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more on tacking


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As time went on the ships took on a beamier, longer, lower, and overall more stable form, some of the earlier ships were actually quite fast, but I may be able to shed light on why tacking may have been thought about much more carfully in those days, and waring considered to be safer.  First, the factors you have stated are correct, overburdening of ships makes them more sluggish in turning, and in acceleration and top end speed, even in the 18th century I have read about heavily laden indiamen doing more waring than tacking, but in the later period if the ship wasn't overloaded and rotten they certainly could and would have tacked fairly often.  I have seen a video of Gotheborg tacking in lighter wind and she pulls it off just fine. 


As to the older ships, I have a very accurate and beautiful example to show to you, this is the replica of the Kalmar Nyckel, it is extremely accurate and is used for sail training, based out of delaware United States.  I would like you to take note of a couple things, first, and most important, the earlier sail plan had fewer square sails, but they were much larger, her topsails are HUGE, just look at the height of them, they are essentially topsails and topgallants built in to one giant sail, look at the height of the topmasts in the second picture with the yards lowered.  These topsails of this period had absolutely NO method of reefing.  Coupled with the fact that they are enormous and would have to be furled much earlier than a topsail like Niagara's because of strain on the topmast this does not make for a very adaptable sail for all weather conditions, it is less controllable because of it's enormous size and power.  On an 1812 warship like Niagara you can keep your topsails set but reef them, in this way you can have topsails set in up to a 40-45 knot gale, and the later topsails had 3 or 4 reef points so they could be suited to almost any weather condition.  Also instead of having enormous topsails the sail plan was split into smaller chunks, like topgallants and royals, and there is a Topgallant mast section that is smaller and lighter than the topmast.  This means that even if you mess up and set your topgallant in bad weather it will carry away the small topgallant mast but the topmast (really the most important section next to the lower) will be just fine and as the weather clears you can send up a new one.  If that huge topmast were to break on the fore or main of a ship like Kalmar Nyckel, especially in heavy weather it could be a disaster, and losing the topsails off her would be very bad as they are clearly her most powerful sails and drive her along at a great pace in lighter airs.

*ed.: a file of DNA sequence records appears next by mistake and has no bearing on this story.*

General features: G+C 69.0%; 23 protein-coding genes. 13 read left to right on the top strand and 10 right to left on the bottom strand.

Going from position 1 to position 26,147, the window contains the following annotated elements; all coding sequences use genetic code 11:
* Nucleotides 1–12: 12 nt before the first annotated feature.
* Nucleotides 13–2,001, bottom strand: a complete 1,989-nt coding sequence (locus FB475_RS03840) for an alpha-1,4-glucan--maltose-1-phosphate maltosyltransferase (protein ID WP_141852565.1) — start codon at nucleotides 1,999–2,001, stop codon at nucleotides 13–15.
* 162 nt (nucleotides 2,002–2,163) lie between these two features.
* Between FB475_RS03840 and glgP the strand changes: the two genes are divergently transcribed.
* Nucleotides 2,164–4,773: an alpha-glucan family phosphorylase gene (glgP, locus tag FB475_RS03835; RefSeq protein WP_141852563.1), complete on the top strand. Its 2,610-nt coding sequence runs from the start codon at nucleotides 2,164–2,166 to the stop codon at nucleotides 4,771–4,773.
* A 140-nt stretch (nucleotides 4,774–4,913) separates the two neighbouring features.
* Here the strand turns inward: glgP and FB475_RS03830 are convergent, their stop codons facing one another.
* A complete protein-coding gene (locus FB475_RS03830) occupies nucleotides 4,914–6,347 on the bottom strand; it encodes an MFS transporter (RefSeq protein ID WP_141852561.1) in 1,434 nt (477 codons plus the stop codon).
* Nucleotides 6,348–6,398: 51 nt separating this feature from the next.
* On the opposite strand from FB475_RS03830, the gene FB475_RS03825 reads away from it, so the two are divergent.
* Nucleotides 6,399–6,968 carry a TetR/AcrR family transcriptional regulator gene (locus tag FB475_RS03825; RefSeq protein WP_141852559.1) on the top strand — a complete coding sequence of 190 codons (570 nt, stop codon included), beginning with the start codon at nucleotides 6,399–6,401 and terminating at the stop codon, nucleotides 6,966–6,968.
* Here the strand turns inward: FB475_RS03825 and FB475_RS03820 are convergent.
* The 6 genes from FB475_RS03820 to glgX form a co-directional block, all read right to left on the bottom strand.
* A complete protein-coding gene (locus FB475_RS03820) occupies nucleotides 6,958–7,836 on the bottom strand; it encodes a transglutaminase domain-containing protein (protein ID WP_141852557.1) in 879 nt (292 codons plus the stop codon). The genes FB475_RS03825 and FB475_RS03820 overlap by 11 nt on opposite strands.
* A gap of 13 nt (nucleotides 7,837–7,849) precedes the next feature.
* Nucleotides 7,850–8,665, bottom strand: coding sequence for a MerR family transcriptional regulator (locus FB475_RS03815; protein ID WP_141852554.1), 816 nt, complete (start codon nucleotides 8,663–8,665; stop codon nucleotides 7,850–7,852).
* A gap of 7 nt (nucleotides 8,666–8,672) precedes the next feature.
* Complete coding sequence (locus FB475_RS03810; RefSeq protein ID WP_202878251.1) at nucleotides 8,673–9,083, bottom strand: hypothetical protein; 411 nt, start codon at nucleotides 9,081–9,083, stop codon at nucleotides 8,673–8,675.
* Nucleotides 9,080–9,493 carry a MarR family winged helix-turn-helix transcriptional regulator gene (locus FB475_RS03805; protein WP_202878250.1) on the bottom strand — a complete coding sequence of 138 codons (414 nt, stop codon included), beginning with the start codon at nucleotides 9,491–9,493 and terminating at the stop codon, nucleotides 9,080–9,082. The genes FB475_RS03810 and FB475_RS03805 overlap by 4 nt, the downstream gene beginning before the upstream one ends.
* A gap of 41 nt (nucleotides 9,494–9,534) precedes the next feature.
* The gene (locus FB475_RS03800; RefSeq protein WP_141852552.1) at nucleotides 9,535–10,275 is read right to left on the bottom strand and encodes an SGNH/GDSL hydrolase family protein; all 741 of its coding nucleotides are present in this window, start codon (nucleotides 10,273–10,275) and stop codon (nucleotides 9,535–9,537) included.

So essentially the later ships split the sail plan up into small more controllable pieces with more yards and introduced topsail and course reefing so that these sails in the right condition could be carried even in heavy weather, and so that potential damage aloft would be minimized. 


All that being said Kalmar Nyckel can probably not set those topsails in more than 20-25 knots of wind, which is extremely limiting to her sailing capabilities both close hauled and off the wind.  Also those giant topsails in a rolling sea present alot of weight and force, so I'm sure it's becoming obvious to you now that tacking these older ships must have been much more precarious due to the nature of the sail plan and rig, It is much easier to haul a whole stack of yards around with individual braces that increase the purchase than to haul one enormously heavy set of braces, and the forced exerted on the topmast when that huge fore topsail would be flung aback head to weather would place enormous strain on the forestays and the mast, so because of these factors to me tacking that era of ship probably wasn't done in more than moderate weather conditions for these reasons, if she was loaded with cargo it would be much more straining because the heavy sail flung aback would be working harder to push more weight through the eye of the wind. 


Another factor is that she has no fore and aft headsails, these do add to windward performance on the more modern warships and aid in wearing and tacking. 


In heavy weather these older ships did have an old method of "reefing the courses" instead of hauling the sail up to make it small the bottom section of the courses is "laced" on to the top one with a line, in probably 27 + knots these "bonnets" as they are called could be unlaced effectively making the sails smaller.  Because of the lack of reefable topsails these older ships would often have to "lie to or heave to" much sooner than the later ships thus impeding progress and making a stormy passage extremely long and tedious.  In very heavy seas they would lower the course yards to deck and lash them down, and simply be hove to under bare poles.